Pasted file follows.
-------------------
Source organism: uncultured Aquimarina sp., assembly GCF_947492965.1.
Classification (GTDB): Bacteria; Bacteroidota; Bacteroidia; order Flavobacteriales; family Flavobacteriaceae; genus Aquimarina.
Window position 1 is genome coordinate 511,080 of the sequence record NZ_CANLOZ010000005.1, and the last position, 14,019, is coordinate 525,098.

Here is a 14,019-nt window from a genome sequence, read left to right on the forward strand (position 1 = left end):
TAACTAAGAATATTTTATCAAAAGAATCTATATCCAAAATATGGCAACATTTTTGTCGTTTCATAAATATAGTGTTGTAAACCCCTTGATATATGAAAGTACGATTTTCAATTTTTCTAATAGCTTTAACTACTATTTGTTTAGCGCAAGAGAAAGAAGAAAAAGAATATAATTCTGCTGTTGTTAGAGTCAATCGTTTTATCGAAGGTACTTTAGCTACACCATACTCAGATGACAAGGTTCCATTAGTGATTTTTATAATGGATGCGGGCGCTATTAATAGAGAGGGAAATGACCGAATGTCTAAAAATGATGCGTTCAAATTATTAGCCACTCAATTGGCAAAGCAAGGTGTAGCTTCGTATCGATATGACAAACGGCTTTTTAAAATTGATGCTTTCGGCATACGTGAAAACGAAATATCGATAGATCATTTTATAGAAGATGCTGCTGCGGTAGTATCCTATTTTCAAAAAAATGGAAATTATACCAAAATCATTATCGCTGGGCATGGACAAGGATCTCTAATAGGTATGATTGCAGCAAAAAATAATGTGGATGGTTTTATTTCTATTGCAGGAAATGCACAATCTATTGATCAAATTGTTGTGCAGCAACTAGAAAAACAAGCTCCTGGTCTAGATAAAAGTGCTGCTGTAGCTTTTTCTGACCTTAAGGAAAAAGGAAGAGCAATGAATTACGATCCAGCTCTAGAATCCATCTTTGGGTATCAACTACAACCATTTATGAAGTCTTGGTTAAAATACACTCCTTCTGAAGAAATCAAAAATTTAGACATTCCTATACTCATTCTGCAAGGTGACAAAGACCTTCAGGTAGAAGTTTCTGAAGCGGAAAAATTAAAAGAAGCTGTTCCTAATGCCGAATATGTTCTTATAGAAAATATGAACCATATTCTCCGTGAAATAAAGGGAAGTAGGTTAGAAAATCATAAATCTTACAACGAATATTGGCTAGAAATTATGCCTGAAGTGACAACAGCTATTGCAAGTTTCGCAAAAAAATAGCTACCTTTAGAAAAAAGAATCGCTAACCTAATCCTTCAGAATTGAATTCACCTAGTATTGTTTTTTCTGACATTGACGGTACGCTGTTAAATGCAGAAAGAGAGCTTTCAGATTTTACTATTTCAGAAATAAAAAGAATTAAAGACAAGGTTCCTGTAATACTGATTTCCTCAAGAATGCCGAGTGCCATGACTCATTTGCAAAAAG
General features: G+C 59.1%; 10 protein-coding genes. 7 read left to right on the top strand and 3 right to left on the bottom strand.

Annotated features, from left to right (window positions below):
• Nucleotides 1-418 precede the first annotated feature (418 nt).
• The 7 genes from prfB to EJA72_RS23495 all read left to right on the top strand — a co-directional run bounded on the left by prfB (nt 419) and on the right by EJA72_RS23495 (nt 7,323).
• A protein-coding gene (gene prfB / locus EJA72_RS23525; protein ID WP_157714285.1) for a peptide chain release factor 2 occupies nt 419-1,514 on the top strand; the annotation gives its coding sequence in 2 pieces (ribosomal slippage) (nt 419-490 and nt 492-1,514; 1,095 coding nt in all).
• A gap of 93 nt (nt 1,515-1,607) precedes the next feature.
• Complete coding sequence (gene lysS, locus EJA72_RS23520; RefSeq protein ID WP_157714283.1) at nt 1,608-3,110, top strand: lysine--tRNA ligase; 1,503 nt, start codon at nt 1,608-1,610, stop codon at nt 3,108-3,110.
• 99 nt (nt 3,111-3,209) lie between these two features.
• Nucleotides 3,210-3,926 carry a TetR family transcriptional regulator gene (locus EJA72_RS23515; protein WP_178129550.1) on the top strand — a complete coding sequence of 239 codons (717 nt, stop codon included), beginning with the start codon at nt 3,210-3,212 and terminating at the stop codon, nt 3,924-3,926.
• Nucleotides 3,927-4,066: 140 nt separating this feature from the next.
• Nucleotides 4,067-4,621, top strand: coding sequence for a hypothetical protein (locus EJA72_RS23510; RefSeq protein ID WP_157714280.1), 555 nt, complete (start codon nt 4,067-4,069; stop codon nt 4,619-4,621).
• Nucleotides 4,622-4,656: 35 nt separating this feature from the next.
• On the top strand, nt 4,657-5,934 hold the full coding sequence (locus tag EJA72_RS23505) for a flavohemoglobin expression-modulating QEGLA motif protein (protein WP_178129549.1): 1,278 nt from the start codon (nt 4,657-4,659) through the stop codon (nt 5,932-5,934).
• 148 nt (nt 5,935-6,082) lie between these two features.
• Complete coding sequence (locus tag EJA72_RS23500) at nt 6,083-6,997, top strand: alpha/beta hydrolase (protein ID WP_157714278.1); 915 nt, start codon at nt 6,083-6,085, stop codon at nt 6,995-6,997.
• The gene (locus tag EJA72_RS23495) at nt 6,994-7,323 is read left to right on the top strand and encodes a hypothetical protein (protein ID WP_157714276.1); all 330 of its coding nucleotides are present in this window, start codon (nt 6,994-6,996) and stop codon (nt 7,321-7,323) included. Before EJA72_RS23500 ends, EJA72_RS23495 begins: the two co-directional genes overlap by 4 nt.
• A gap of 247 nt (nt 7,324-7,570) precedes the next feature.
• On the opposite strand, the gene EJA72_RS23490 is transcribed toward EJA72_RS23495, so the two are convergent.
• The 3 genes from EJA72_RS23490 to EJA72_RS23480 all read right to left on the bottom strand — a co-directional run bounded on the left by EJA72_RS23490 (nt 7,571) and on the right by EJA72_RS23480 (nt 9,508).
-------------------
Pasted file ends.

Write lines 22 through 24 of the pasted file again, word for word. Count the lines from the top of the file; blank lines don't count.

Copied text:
• A gap of 247 nt (nt 7,324-7,570) precedes the next feature.
• On the opposite strand, the gene EJA72_RS23490 is transcribed toward EJA72_RS23495, so the two are convergent.
• The 3 genes from EJA72_RS23490 to EJA72_RS23480 all read right to left on the bottom strand — a co-directional run bounded on the left by EJA72_RS23490 (nt 7,571) and on the right by EJA72_RS23480 (nt 9,508).